Examining the link between one’s Consideration of Future Consequences and Potential Ethical Threshold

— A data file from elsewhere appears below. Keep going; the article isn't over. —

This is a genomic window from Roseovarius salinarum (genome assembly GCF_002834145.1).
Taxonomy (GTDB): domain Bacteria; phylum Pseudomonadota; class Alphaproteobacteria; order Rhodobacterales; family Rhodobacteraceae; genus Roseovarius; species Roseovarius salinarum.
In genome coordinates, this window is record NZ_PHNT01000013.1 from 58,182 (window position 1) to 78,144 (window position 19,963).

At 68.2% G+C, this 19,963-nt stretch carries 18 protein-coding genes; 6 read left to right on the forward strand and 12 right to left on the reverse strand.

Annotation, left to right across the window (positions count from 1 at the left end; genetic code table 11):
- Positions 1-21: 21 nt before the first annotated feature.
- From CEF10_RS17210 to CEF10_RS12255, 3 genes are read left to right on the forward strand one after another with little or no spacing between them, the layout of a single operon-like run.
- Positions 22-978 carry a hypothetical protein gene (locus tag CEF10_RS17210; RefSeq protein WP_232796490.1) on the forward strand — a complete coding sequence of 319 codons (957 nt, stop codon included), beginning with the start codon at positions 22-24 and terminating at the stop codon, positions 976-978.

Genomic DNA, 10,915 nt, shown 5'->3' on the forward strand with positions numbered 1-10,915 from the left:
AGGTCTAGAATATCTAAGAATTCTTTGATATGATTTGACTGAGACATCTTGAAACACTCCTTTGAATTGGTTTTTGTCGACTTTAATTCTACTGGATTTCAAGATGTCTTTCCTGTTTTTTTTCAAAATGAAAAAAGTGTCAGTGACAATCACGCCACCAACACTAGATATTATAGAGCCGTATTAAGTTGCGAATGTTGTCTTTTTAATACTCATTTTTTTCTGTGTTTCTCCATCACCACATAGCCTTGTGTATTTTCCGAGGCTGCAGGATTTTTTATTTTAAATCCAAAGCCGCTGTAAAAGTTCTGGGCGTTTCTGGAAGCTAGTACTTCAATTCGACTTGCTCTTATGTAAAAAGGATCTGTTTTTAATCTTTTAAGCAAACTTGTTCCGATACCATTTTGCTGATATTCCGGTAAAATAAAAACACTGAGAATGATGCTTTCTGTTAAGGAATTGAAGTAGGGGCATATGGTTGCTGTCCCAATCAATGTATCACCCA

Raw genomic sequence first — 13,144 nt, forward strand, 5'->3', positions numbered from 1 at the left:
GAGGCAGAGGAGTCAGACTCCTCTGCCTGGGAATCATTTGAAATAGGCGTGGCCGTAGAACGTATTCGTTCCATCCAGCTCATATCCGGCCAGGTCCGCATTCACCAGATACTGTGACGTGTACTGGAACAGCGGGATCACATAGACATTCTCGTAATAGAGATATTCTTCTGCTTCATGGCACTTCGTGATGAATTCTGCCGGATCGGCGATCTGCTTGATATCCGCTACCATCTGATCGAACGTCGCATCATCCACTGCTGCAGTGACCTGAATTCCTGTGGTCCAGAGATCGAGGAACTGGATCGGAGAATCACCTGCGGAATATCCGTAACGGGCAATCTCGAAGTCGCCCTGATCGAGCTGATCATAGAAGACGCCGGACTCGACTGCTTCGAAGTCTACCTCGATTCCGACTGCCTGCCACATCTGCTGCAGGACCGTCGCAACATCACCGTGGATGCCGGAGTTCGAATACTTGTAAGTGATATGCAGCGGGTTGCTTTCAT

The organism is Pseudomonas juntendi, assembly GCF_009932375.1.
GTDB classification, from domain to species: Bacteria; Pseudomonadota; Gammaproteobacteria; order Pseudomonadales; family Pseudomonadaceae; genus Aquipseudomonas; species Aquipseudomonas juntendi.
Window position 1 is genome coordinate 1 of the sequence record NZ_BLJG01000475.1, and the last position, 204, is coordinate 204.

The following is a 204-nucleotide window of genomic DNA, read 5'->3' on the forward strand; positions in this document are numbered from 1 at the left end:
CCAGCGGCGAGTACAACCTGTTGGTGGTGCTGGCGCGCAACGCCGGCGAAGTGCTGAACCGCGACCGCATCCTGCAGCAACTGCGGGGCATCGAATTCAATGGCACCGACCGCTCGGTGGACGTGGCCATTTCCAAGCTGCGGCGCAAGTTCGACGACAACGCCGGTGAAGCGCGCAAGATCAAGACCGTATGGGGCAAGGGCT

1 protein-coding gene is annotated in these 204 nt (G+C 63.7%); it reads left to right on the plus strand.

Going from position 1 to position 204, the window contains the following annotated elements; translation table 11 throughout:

The purpose of this study was to analyze the relationship between Consideration of Future Consequences (CFC), a construct first introduced by Strathman, Gleicher, Boninger & Edwards (1994) and Potential Ethical Threshold (PET), a concept which was designed to reflect an individual’s ethical behavior in the face of situational pressures (Comer & Vega, 2008). Although there has been a resurgence of interest in time perspectives in general (e.g., Andre, Vianen, Peetsma and Oort; 2018) and CFC more specifically (e.g., Joireman & King, 2016), to my knowledge, CFC has not been linked directly to ethical behavior, the type of which is reflected in one's PET. The results support a positive link between CFC and PET. Individuals with higher CFC have a higher ethical threshold. In other words, they are less susceptible to situational pressures to choose an unethical path, particularly when it involves a tradeoff in personal losses as a result. Implications and limitations are discussed, and suggestions for future research are presented.